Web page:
So yeah, life sucks every now and then. Nothing is perfect. I have good days and bad days. But instead of allowing the negativity to consume me I change my attitude. Otherwise I would become bitter, judgmental, angry, and crass. And who the heck wants to feel like that all the time?!

When something isn’t going as planned in life I try to find the reason for it, or at least seek out ways the new path is probably better for me anyway.

I don’t have to win every disagreement between my husband and me (yes, we do have them). It’s not necessary that I’m always right. Every conversation and interaction with friends doesn’t have to result in me making a point. I don’t have to put others down to make myself feel better. And I don’t have to dislike you to love me.

Bad things happen to everyone. I don’t question it. But I am proud to say I’ve learned to accept it and alter my attitude accordingly.

Since moving back to America I’ve slowly been letting go of my former existence and learning to really live again. I actually enjoy smiling at a random stranger and saying good morning. I love my morning meditation where even the chirping of the birds seems to disappear. I’m getting more in touch with ‘me’. I’m here because my attitude brought me here.

“I’ve learned that no matter what happens, or how bad it seems today, life does go on, and it will be better tomorrow. I’ve learned that you can tell a lot about a person by the way he/she handles these three things: a rainy day, lost luggage, and tangled Christmas tree lights. I’ve learned that regardless of your relationship with your parents, you’ll miss them when they’re gone from your life. I’ve learned that making a “living” is not the same thing as making a “life.” I’ve learned that life sometimes gives you a second chance. I’ve learned that you shouldn’t go through life with a catcher’s mitt on both hands; you need to be able to throw something back. I’ve learned that whenever I decide something with an open heart, I usually make the right decision. I’ve learned that even when I have pains, I don’t have to be one. I’ve learned that every day you should reach out and touch someone. People love a warm hug, or just a friendly pat on the back. I’ve learned that I still have a lot to learn. I’ve learned that people will forget what you said, people will forget what you did, but people will never forget how you made them feel.”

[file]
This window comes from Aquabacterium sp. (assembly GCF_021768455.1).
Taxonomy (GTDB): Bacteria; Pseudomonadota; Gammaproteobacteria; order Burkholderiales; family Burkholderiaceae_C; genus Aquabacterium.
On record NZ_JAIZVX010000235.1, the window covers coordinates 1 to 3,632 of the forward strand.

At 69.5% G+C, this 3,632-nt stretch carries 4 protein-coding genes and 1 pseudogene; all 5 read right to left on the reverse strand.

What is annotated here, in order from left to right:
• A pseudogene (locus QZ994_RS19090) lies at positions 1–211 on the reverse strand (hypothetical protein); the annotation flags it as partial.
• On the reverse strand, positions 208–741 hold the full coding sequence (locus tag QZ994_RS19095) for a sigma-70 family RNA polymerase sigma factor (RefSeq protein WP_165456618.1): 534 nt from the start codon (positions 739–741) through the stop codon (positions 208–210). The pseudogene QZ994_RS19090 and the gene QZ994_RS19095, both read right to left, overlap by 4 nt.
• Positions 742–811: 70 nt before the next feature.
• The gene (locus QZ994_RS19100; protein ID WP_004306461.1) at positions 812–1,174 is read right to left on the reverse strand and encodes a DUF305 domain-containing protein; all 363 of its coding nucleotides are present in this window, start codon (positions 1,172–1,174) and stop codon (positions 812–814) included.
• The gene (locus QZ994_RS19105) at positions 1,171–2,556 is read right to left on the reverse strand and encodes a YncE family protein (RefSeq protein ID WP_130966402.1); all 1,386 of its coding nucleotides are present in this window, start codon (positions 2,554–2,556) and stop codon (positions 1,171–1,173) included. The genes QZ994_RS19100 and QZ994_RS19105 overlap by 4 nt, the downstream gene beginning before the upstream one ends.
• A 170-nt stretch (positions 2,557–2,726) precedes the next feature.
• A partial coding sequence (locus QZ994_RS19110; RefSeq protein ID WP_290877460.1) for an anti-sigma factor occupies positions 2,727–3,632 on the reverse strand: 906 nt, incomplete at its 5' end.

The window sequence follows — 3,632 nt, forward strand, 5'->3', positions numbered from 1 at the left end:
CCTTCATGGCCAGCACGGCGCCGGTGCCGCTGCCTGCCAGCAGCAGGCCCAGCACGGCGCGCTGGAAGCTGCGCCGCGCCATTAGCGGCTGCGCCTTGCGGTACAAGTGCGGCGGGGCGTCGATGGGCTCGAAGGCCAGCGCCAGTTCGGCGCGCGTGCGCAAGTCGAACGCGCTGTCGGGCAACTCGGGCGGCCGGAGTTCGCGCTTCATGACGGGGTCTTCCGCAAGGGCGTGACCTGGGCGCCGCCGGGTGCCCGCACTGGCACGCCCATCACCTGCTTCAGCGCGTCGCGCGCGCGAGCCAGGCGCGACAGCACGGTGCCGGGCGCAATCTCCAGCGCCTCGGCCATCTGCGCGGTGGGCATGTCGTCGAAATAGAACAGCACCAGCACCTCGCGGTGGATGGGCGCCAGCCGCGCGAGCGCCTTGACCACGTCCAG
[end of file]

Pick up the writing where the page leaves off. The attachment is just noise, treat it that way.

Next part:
― Maya Angelou

Drama Free

This morning, while laying in bed wide awake debating whether or not I should get up or go back to sleep yet already knowing the answer, I realized how drama free my life really is. Let’s not mistake ‘drama’ and ‘stress’ here. I certainly have my fair share of stress.

Years ago if someone had asked what I was looking for in a man ‘loyalty’ would have topped that list. Now, after a couple of years of marriage I can’t say my answer would be the same. Of course loyalty is still important to me, but more important would be respect.

When two people are involved in a relationship with one another and respect exists, then loyalty is a given. One who respects you certainly isn’t going to betray you.

While mentally reviewing all of my former friendships/relationships. The one common theme they all shared (and the reason they can be defined as former) was drama. And that drama either stemmed from jealousy or insecurity — on either side, theirs or mine. And that jealousy and insecurity is almost always prompted by being disrespected.

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I think back to times when I felt absolutely exhausted and defeated. Asking myself what I could have done differently, or what I was doing wrong. Feeling as though I was on a treadmill in my efforts to keep particular friendships/relationships. It was as if I were holding onto a breaking thread, hoping to find ways to mend it, and the other party was holding the scissors. They were terribly painful experiences resulting in days, weeks, or months filled with drama. Yeah, I allowed these people into my life and even kept many around for entirely too long. But looking back I realize they were there to teach me exactly what I didn’t want in my life; allowing me to appreciate my husband more than I probably would have if I had never encountered those drama inducing people.

Fast forward to now — I am respected. My husband and I don’t have the perfect marriage, we have our share of bickering back and forth, and he has a tendency to pretend he’s listening when I’m talking but really not hearing a word… in turn driving me insane. But we love each other, and more importantly, we respect one another. And that respect allows for a sense of security. A deep ‘knowing’ that someone loves and cares for you enough to always have your best interest at heart and to protect you from hurt. That’s more than I could have ever asked for.

So, while still laying in bed contemplating sleep, a feeling of peace came over me in knowing that I can face my days without drama while also knowing what drama looks like and how to avoid it.

If you’ve found yourself in a situation where you’re that person hanging onto a thread — let go. You’re not being respected and you’re placing yourself in a situation to allow someone to hurt you over and over. You’re better than that. Eliminate that person from your heart and mind so you can make room for someone who deserves that space.